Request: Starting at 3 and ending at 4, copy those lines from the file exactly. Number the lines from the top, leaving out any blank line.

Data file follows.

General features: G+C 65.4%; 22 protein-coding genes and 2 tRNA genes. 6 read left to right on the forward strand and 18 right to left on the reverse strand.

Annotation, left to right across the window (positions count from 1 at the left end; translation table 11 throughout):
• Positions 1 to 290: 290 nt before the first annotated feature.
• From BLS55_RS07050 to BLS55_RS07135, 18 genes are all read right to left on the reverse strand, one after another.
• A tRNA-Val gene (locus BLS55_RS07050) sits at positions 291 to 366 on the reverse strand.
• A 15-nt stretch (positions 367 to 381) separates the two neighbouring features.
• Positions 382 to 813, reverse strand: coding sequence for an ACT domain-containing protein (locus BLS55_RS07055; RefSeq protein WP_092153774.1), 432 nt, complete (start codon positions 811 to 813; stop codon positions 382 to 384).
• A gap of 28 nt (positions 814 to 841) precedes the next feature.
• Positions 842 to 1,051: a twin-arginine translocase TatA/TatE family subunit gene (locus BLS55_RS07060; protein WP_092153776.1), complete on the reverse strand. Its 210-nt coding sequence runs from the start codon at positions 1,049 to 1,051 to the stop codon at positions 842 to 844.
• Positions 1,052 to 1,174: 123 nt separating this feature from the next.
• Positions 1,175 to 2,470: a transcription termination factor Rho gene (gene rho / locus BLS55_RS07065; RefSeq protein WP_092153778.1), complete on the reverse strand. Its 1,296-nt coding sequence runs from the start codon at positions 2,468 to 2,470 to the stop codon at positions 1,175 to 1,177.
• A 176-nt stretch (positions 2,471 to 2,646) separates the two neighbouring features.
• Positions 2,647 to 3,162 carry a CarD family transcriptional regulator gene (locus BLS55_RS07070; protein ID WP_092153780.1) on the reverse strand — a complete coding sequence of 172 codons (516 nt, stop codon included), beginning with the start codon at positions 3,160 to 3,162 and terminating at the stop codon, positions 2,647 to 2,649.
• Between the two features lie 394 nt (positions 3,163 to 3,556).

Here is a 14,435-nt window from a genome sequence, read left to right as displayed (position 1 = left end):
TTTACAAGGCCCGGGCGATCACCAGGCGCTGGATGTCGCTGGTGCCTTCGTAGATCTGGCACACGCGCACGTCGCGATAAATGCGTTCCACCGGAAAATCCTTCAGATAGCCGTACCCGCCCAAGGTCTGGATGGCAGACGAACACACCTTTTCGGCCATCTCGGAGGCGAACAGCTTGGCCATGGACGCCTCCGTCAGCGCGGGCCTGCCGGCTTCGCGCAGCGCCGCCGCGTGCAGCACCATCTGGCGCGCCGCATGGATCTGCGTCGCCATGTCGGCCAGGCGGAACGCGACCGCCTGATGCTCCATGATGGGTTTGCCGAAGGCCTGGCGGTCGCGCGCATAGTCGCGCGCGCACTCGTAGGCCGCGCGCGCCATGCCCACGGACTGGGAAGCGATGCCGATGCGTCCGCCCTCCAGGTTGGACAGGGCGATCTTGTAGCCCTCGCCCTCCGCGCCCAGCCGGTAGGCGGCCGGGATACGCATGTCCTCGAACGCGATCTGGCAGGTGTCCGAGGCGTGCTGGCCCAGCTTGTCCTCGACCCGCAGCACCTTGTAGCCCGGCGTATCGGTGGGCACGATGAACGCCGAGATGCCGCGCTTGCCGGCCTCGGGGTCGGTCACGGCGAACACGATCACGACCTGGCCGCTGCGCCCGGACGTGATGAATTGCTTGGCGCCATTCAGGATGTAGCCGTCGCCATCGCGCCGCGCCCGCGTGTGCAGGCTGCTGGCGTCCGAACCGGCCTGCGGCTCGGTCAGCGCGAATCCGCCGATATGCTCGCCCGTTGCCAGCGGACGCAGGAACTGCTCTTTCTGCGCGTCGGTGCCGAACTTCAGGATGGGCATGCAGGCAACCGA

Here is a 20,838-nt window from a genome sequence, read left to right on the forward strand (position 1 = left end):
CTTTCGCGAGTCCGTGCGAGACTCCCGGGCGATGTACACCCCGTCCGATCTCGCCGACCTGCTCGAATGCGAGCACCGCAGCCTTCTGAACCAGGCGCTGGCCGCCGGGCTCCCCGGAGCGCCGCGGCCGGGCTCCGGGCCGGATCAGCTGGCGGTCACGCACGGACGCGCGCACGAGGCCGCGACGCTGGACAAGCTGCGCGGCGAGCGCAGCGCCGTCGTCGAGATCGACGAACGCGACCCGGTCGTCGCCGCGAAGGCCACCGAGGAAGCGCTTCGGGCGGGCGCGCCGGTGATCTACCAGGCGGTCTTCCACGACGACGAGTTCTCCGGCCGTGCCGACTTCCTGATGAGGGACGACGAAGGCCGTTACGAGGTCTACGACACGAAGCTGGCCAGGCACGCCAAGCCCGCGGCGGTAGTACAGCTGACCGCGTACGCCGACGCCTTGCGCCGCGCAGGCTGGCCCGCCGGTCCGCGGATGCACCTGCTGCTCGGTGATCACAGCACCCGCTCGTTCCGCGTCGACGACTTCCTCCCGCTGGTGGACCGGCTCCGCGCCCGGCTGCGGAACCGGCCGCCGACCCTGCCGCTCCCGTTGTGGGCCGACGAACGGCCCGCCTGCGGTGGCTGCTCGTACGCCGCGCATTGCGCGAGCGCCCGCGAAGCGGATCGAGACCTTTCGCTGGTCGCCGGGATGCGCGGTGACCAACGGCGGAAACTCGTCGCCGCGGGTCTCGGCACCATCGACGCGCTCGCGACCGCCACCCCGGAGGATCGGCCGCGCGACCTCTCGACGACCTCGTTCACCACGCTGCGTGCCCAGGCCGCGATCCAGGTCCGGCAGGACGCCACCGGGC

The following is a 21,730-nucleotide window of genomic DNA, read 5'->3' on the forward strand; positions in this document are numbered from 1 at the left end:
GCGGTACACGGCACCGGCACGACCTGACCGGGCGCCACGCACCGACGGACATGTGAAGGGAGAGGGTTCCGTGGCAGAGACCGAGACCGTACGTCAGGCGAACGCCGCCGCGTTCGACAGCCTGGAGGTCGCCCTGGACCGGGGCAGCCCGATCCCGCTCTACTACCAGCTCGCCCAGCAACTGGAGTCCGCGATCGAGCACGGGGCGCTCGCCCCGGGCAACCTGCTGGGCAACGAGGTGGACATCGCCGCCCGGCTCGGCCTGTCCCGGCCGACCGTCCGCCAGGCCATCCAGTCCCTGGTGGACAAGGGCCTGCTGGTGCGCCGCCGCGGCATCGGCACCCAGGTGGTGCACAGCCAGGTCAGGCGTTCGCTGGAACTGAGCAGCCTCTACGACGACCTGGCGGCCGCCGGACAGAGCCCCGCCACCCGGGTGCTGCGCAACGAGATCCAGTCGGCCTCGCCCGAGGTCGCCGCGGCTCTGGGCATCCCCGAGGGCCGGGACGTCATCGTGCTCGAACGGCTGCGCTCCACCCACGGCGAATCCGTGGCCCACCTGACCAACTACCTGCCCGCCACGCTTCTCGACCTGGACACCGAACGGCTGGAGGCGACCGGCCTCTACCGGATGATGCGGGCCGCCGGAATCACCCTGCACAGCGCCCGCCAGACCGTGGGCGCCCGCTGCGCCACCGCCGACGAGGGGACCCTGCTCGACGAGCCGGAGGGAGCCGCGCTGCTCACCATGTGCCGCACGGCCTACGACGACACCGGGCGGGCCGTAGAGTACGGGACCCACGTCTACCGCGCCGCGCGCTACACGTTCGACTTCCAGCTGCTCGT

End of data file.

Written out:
• Positions 1 to 290: 290 nt before the first annotated feature.
• From BLS55_RS07050 to BLS55_RS07135, 18 genes are all read right to left on the reverse strand, one after another.